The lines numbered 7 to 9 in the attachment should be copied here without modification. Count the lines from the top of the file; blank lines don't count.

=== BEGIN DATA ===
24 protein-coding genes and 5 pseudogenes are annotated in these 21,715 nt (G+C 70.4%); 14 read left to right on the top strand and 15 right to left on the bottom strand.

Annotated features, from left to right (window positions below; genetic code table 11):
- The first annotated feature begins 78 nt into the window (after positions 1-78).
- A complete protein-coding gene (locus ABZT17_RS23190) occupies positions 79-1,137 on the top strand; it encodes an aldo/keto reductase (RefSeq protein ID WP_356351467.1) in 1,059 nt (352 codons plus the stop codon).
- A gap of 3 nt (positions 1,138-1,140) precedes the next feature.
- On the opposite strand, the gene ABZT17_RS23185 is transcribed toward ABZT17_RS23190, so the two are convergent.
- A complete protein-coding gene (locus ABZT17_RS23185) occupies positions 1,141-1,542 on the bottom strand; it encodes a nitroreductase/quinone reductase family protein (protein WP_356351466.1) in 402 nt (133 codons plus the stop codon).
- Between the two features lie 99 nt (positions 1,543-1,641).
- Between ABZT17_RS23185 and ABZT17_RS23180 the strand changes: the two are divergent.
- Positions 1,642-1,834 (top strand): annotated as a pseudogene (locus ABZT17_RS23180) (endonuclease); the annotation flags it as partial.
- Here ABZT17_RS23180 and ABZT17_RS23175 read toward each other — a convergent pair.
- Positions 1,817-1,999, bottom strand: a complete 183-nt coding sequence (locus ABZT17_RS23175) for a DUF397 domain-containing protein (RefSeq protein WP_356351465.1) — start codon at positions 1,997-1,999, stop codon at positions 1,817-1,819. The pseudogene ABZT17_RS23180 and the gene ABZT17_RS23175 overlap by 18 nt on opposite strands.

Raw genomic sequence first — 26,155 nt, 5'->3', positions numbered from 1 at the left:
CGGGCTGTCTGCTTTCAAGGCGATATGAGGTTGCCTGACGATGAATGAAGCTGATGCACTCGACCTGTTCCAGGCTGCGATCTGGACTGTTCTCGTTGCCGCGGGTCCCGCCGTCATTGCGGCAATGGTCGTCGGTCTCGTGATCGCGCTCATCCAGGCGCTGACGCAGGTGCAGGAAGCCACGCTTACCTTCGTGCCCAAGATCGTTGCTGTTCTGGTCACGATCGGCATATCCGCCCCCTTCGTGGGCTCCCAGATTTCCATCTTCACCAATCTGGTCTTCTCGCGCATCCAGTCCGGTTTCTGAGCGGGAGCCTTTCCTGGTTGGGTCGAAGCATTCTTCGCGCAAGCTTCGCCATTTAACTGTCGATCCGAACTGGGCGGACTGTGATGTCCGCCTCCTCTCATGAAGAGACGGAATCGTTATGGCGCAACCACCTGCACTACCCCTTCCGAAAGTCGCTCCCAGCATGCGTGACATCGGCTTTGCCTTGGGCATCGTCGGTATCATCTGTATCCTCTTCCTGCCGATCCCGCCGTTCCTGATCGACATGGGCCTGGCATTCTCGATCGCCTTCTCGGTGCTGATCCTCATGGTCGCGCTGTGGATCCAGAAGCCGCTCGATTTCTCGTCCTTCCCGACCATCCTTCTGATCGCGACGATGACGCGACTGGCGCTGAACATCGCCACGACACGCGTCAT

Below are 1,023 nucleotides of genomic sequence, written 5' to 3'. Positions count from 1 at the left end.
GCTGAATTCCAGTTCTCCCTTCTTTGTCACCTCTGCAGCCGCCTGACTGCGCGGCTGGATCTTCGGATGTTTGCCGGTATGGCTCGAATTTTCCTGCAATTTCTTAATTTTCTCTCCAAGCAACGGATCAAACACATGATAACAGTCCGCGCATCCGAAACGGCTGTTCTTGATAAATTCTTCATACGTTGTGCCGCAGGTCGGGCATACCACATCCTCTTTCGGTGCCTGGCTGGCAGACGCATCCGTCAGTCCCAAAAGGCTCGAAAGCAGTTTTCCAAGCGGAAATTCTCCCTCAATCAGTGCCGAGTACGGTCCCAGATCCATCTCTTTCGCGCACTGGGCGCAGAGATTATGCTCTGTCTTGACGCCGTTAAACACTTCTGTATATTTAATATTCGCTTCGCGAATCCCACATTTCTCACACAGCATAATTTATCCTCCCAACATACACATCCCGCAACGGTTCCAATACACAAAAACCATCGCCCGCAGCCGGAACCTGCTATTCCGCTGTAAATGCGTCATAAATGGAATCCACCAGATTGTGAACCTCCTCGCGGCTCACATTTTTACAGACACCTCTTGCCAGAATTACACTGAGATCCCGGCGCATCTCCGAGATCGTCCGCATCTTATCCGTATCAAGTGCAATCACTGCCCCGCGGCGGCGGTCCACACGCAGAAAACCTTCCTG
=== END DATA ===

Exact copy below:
- A complete protein-coding gene (locus ABZT17_RS23185) occupies positions 1,141-1,542 on the bottom strand; it encodes a nitroreductase/quinone reductase family protein (protein WP_356351466.1) in 402 nt (133 codons plus the stop codon).
- Between the two features lie 99 nt (positions 1,543-1,641).
- Between ABZT17_RS23185 and ABZT17_RS23180 the strand changes: the two are divergent.